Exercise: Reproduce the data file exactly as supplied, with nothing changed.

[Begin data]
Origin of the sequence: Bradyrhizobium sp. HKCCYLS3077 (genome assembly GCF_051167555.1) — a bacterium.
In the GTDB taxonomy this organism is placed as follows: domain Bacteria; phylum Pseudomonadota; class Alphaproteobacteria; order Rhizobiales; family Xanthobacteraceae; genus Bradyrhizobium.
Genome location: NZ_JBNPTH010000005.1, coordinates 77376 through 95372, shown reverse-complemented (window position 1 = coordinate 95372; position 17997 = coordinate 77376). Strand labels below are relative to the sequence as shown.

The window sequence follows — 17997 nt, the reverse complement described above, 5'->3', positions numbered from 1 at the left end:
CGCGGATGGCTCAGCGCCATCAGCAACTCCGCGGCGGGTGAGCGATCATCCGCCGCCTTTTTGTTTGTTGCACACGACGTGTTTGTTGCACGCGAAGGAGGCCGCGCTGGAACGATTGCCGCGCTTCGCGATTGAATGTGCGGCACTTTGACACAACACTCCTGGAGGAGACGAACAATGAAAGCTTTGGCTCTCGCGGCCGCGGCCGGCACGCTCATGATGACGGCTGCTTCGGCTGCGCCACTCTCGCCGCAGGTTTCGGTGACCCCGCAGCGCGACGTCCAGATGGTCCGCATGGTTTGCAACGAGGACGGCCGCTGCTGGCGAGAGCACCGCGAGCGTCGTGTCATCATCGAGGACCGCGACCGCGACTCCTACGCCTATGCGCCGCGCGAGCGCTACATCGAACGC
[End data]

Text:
Origin of the sequence: Bradyrhizobium sp. HKCCYLS3077 (genome assembly GCF_051167555.1) — a bacterium.
In the GTDB taxonomy this organism is placed as follows: domain Bacteria; phylum Pseudomonadota; class Alphaproteobacteria; order Rhizobiales; family Xanthobacteraceae; genus Bradyrhizobium.
Genome location: NZ_JBNPTH010000005.1, coordinates 77376 through 95372, shown reverse-complemented (window position 1 = coordinate 95372; position 17997 = coordinate 77376). Strand labels below are relative to the sequence as shown.

The window sequence follows — 17997 nt, the reverse complement described above, 5'->3', positions numbered from 1 at the left end:
CGCGGATGGCTCAGCGCCATCAGCAACTCCGCGGCGGGTGAGCGATCATCCGCCGCCTTTTTGTTTGTTGCACACGACGTGTTTGTTGCACGCGAAGGAGGCCGCGCTGGAACGATTGCCGCGCTTCGCGATTGAATGTGCGGCACTTTGACACAACACTCCTGGAGGAGACGAACAATGAAAGCTTTGGCTCTCGCGGCCGCGGCCGGCACGCTCATGATGACGGCTGCTTCGGCTGCGCCACTCTCGCCGCAGGTTTCGGTGACCCCGCAGCGCGACGTCCAGATGGTCCGCATGGTTTGCAACGAGGACGGCCGCTGCTGGCGAGAGCACCGCGAGCGTCGTGTCATCATCGAGGACCGCGACCGCGACTCCTACGCCTATGCGCCGCGCGAGCGCTACATCGAACGC